Why This Matters
Prepare yourself financially for your degree. Contrast Texas Woman's University's fees and tuition to American universities and colleges. Look for price developments and potential increases to see if you must devote more funds for the following few years of paying for college.
Texas Woman's University Tuition Prices Compared to Other Schools
For nationwide, regional and statewide comparisons, check out the following table to find out how Texas Woman's University compares to other colleges.
|Tuition and Fees||Average||Average||Average|
|In-State Tuition and Fees||Inexpensive||Below Average||Inexpensive|
In-State Tuition Discount Offered
Tuition and fees at Texas Woman's University is dramatically reduced for students living in Texas. Tuition and fees for in-state students is set at $7,570 for the 2017 - 2018 year, a 56.8% discount off the full price. Tuition is $5,150 and fees $2,420.
Out-of-state undergrads at Texas Woman's University spent $17,530 in fees and tuition in 2017 - 2018. Of this total, $15,110 was the price of tuition and $2,420 the expense of fees.
Check out the following table to find 2017 - 2018 school year costs.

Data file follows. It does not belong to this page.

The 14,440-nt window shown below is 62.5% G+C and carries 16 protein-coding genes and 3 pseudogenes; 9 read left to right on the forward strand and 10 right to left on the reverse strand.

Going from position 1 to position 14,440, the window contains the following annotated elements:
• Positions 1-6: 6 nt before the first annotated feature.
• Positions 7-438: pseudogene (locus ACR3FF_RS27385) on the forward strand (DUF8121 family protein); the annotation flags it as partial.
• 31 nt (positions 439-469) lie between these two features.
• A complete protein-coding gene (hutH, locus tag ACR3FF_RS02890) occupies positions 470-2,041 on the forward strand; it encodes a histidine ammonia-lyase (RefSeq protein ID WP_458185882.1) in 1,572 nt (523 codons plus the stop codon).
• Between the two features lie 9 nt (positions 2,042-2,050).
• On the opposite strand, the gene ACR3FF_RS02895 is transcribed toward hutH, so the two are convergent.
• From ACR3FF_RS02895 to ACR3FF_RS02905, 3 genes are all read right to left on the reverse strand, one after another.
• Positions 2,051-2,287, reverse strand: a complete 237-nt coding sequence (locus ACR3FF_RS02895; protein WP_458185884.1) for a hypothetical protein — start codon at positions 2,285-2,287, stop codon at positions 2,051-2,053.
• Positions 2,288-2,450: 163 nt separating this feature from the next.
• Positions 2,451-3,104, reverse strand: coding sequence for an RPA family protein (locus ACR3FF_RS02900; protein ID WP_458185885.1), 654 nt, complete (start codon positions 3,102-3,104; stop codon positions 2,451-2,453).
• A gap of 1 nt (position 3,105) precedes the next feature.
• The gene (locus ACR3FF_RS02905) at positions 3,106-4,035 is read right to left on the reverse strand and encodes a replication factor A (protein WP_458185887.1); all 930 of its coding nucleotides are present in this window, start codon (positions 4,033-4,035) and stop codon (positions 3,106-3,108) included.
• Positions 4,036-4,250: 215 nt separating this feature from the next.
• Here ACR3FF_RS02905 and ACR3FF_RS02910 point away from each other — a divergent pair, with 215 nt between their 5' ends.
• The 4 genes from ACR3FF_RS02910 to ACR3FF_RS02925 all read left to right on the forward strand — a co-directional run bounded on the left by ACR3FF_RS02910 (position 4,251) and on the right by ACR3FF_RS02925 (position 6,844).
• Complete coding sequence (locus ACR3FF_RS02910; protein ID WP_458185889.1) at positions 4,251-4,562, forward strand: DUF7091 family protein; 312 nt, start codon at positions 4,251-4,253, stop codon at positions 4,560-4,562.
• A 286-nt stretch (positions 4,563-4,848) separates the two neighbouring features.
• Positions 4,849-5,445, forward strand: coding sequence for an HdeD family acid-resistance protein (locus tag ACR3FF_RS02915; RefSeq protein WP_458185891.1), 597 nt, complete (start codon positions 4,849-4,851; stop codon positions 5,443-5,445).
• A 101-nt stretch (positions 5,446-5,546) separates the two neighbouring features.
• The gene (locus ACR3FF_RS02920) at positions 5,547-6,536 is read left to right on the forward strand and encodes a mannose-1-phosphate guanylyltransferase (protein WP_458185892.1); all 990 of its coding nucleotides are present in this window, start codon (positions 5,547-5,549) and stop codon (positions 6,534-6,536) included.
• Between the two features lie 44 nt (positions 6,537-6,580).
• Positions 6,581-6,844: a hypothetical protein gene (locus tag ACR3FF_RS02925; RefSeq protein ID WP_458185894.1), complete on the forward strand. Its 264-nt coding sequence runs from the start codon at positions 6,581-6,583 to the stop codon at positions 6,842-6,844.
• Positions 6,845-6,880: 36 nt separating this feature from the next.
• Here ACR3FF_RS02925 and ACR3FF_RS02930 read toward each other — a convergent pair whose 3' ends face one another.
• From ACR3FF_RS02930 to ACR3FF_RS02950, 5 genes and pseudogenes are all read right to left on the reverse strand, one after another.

Discover Texas Woman's University cost per credit hour here.
Future Full-Time Tuition and Fees
Texas Woman's University tuition and fees for out-of-state students increased with a typical yearly rate of 3.5% over the past five years. Over that same period, tuition increased by 3.0% and fees increased by 4.4%. Due to this, we predict the price of tuition and fees this year will be $18,137.
At this rate, we estimate the total cost of tuition and fees for a two year degree to be $36,901 and for a four year degree to be $76,399. Remember, this doesn't cover other charges for example room and board, transportation, and books.
View the following chart to find out how Texas Woman's University fees and tuition may grow including residence based reductions in the years to come.
At many colleges you will wind up spending more in your final year of school than you will in your first. This is due to annual cost growth. It's good to be in the know!
Get your financial college questions answered in our tuition & fees FAQ.